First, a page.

He called me a bitch! What would you do?

woman looking at phone beside body of water

How should we deal with emotional and toxic people on social media? Should we just discard the conversation? Should we engage in it and try to explain our views to those people? Should we explain to them why they are wrong? What would you have done? 

A lot of our communication around what’s going on in the world is done over social media. We read our news feeds, we read other people’s responses to articles, tweets, FB posts and so on. Sometimes we take the risk to engage in conversations ourselves. The risk is mainly emotional, we fear of being attacked or misunderstood. We usually choose to avoid our difficult emotions and conflict with others. Sometimes the risk is professional: we don’t want to be seen as part of any group or side, because we are afraid to lose customers.

I engaged in a heated conversation on Twitter about a tweet Greta Tunberg wrote (link):

I was truly asking Jerry for his perspective and didn’t expect to get this extreme response:

Oooh, that hurt.

I felt misunderstood, my heart started beating faster. My ego was crying out for justice.

I was eager to respond.  In my mind, if I would just explain to him how he was so wrong… and who did he think he was to call me a bitch? He didn’t know me at all!

I took a deep breath.

And then another one.

And another one.

In the space created between one breath to the other, I cooled down a bit. I could think clearly again. I thought “This guy is very upset. Trying to explain to him how much he is wrong probably won’t be very useful.” “Bitch,” I thought, smiling to myself. Tzephora Berman, the veteran environmental activist, told me she’s been called an eco-terrorist. That’s one way to measure you are doing something meaningful!

I could stick to being hurt and misunderstood, but instead, I asked myself what is important to me right now. To be right? Or, to learn something new? I decided to try and learn something from this conversation. I wanted to learn more about this guy and why he was against Greta and the Climate action. 

That was all that he needed to calm down. He turned out to be a very intelligent man. A conversation had started. I learned about the difficult life in Africa, why he seemed to support the Oil and Gas industry and why he was so angry.

He explained:

It was like he was just waiting to be asked. He was eager to share his understanding and views. I was so happy to hear the deeper truth underneath the anger and hate. At this point, I had my own set of thoughts like whether renewable energy really was more expensive. I could do some online research, to check and counter his arguments, but I decided not to. It’s not important if it’s the absolute truth or if I agree or disagree with what he said. It’s not important now, because I wanted to hear more, learn more, understand deeply what is important to him and not waste this opportunity on debating facts.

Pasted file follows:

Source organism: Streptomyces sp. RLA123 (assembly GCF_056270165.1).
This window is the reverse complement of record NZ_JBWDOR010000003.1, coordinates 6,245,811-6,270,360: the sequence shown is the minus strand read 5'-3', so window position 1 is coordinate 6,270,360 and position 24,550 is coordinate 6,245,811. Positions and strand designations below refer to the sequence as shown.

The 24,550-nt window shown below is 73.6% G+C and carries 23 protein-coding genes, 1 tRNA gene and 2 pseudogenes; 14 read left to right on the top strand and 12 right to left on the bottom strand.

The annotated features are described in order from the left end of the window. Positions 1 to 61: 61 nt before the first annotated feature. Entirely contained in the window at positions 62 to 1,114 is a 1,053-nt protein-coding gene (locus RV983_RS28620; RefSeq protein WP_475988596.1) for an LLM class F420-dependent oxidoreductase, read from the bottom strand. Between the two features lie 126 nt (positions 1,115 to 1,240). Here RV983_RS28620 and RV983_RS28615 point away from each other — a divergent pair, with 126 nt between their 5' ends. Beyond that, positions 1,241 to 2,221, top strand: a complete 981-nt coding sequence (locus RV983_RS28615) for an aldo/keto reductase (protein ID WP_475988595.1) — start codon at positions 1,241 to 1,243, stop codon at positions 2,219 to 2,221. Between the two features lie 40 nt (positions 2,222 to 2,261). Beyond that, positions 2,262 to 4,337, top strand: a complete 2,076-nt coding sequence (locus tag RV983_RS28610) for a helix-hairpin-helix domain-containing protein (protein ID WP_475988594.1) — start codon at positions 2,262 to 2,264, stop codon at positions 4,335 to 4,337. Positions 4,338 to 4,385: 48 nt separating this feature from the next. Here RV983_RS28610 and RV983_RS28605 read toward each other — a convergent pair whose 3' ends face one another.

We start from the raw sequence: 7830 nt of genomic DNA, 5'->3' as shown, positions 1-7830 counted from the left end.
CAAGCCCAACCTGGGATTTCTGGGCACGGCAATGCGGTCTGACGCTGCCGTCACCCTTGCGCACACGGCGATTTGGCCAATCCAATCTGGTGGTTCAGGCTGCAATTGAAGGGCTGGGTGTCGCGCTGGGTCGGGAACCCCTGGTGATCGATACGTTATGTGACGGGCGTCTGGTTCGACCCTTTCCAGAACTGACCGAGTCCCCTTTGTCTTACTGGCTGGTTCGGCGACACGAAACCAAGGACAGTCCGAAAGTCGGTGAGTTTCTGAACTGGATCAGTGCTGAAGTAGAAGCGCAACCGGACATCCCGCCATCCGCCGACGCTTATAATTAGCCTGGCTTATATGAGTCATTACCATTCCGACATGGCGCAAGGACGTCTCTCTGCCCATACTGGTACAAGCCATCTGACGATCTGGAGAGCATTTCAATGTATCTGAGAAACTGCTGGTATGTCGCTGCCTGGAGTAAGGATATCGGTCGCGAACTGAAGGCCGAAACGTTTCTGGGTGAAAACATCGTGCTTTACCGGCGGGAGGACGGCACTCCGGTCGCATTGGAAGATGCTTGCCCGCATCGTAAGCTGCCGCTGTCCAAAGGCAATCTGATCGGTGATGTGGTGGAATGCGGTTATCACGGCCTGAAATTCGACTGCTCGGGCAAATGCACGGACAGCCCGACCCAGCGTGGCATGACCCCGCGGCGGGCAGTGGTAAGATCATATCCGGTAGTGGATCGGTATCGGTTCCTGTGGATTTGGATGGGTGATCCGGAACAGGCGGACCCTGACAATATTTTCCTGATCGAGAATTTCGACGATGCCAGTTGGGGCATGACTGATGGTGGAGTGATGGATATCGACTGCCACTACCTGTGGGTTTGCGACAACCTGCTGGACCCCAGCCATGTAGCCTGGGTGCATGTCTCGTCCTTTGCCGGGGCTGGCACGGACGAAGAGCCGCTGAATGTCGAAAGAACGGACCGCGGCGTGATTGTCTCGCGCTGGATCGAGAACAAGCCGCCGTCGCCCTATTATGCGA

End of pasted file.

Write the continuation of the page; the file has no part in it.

The conversation was eyes opening. He offered his solution to Africa’s problems:

The solution he put forward was so simple, clear and straightforward. Rich countries that have damaged the planet for decades should support poor countries to have a decent life. I love it!

Now, pay close attention here. He was attacking me on Greta’s thread saying fossil fuels are here to stay, and it’s wrong for Africa to divest from them. But, after he had a chance to express himself and felt heard, he actually wanted renewable energy! He believed this was the long term solution for Africa!

Many times, we disagree with each other on a superficial level yet agree when we dig a little deeper. We started to exchange emails. Hemal had opened up to me, apologized for the insults and wrote:

Please accept my sincere apologies for the insults and whatsoever offended you. I have been through your website briefly and I am impressed by your analysis and thoughts and posts which are very informative, advocative for the truth and effectively perceives the reader and make the reader believe that still the world is a marvellous place and still there is kindness.”

Hemal felt heard and was willing to read what I write about. He was willing to listen.

What had happened?

When people get a chance to express themselves fully and are able to vent their frustrations, they end up in a different place emotionally. They have shifted from a FULL state to an EMPTY state. They are able, and many times want, to listen to you too. They drop their defences and want to get to know you as well. 

This is a fertile ground for real solutions to emerge, solutions that work for everyone.

If you liked this, follow me on Twitter. I teach people how to talk about hot topics without exploding or shutting down.